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NAB Perspective: GV’s Cronk on the Transition to IP, 4K

April 14th, 2015 Posted in Headlines By Ken Kerschbaumer

Grass Valley’s NAB 2015 booth offers attendees a chance to see not only next-generation 4K camera systems but an end-to-end IP production chain that is proof positive that the technology of tomorrow can sometimes arrive sooner than one thinks. Mike Cronk, SVP, strategic marketing, sat down with SVG to talk about the new offerings from Grass Valley, the challenge of moving to IP, and the future of HD in a 4K world.

What are some of the new offerings that are generating the most excitement among the people visiting your booth?
There has been a lot engagement with customers on IP now that we have an end-to-end lineup of IP connectivity, and business discussions are happening in earnest. And then there is the 4K-production story and also the ability to do HD slo-mo in either 4X or 6X. And we also have the new Focus 70 Live, an entry-level camera that is getting a lot of attention as it can do 1080i or 720p.

Where do you see the Focus 70 Live fitting into the market when 4K seems to be all the rage at this show?
It’s a workhorse camera that does not have the eLicense model, but, from our perspective, it can get a lot of play in studio applications as it’s great for a well-lit and controlled environment.

How do you think the transition to 4K will compare with, say, the move from SD to HD?
It won’t be exactly the same, but I think it will be an equally long transition, as it is all about capital budgets and how much people can switch over to 4K. But HD will be around for a while, and, like the earlier transition, people will buy something that will protect them for the future. And that is the point of having the upgradable cameras. The 4K market won’t be the highest-volume market in 2015, so people can buy something today without being stuck in the future.

IP is a big story this year for Grass Valley, but not everyone has a greenfield site that can take advantage of your end-to-end strategy. How do you see the industry transitioning from baseband to IP?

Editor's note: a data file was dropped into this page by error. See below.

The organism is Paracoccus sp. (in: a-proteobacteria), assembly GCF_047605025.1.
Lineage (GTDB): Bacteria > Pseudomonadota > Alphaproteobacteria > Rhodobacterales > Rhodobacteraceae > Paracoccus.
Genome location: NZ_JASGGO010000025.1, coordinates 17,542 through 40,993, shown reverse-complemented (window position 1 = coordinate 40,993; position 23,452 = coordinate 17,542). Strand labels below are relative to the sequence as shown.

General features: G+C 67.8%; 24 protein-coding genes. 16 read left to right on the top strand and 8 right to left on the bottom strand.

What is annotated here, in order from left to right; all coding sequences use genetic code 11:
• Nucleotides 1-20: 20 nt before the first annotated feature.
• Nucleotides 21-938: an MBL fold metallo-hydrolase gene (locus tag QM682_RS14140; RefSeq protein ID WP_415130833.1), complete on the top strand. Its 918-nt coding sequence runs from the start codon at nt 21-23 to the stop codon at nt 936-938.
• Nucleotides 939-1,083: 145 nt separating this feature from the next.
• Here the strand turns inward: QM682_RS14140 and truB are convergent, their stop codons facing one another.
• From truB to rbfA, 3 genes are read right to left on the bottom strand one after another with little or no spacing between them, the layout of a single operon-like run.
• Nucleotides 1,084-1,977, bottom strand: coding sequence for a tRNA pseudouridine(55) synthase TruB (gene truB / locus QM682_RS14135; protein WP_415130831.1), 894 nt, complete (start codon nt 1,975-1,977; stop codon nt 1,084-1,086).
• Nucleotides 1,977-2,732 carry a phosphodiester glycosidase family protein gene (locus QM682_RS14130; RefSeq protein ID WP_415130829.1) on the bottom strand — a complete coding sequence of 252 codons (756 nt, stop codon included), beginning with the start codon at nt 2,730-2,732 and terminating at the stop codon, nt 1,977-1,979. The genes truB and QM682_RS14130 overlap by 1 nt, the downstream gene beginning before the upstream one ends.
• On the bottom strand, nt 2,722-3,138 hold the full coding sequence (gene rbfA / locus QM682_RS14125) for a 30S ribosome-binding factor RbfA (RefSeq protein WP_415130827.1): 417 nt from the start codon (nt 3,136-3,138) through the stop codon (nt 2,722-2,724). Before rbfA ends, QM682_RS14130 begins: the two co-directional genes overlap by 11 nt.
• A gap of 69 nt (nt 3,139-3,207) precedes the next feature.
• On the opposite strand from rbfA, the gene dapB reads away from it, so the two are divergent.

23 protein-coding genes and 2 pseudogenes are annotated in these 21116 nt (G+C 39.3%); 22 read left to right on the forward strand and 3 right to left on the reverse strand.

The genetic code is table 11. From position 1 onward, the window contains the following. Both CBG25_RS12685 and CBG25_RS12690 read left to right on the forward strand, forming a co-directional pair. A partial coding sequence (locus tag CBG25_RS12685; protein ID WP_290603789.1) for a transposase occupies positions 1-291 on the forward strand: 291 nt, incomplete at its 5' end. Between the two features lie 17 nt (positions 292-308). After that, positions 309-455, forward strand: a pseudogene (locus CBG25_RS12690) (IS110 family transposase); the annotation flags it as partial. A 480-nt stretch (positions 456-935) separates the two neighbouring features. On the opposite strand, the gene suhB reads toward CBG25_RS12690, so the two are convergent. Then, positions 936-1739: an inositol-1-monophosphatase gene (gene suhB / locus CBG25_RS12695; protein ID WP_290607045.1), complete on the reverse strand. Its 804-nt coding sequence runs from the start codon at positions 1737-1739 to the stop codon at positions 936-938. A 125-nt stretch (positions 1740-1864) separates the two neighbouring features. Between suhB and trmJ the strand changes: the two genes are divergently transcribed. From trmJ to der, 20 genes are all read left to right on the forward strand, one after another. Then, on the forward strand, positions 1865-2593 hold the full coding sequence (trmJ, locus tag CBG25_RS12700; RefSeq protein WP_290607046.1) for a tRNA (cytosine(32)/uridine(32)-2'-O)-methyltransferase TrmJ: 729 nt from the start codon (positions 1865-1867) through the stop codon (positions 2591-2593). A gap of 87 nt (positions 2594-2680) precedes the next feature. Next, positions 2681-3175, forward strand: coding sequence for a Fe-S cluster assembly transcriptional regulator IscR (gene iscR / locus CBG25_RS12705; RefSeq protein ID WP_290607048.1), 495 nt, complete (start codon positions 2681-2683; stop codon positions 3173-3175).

Well, there are the greenfield sites or new trucks that will want to have both IP and 4K. But the majority of the market has an HD and SDI infrastructure, and the migration to IP will happen slowly. So we have modular SDI-to-IP cards and IP-to-SDI cards, so the transition can happen. And the LDX camera server for IP has SDI input/output, and the Summit server for Dyno also supports IP but has the pin connectors for SDI signals. So you can buy a card today and hook up for SDI and then tomorrow hook up IP. It makes it a very incremental move.

And remember, a lot of broadcast plants have been using IP for file-based workflows or communications. And we have put a lot of time into making the move to IP seamless for the operator and engineer so that configuring an IP router is like configuring an SDI router.

There has been much talk in recent years about how IT and IP technologies would change the NAB Show and the companies that dominate it. But that hasn’t seemed to have happened.
You can learn a lot from history. There have been many waves of IT companies coming into broadcast, like SGU, IBC, or EMC. And they all found their niche. But our core competency is customer intimacy and understanding the application. We would be foolish not to embrace IT and the spending curves IT technologies are riding, but a lot of the expertise we have is worth something to our customers, and that has been proven time and time again during the various transitions. So we will leverage the IT technology that is there and invest in how to make it really work for broadcasters.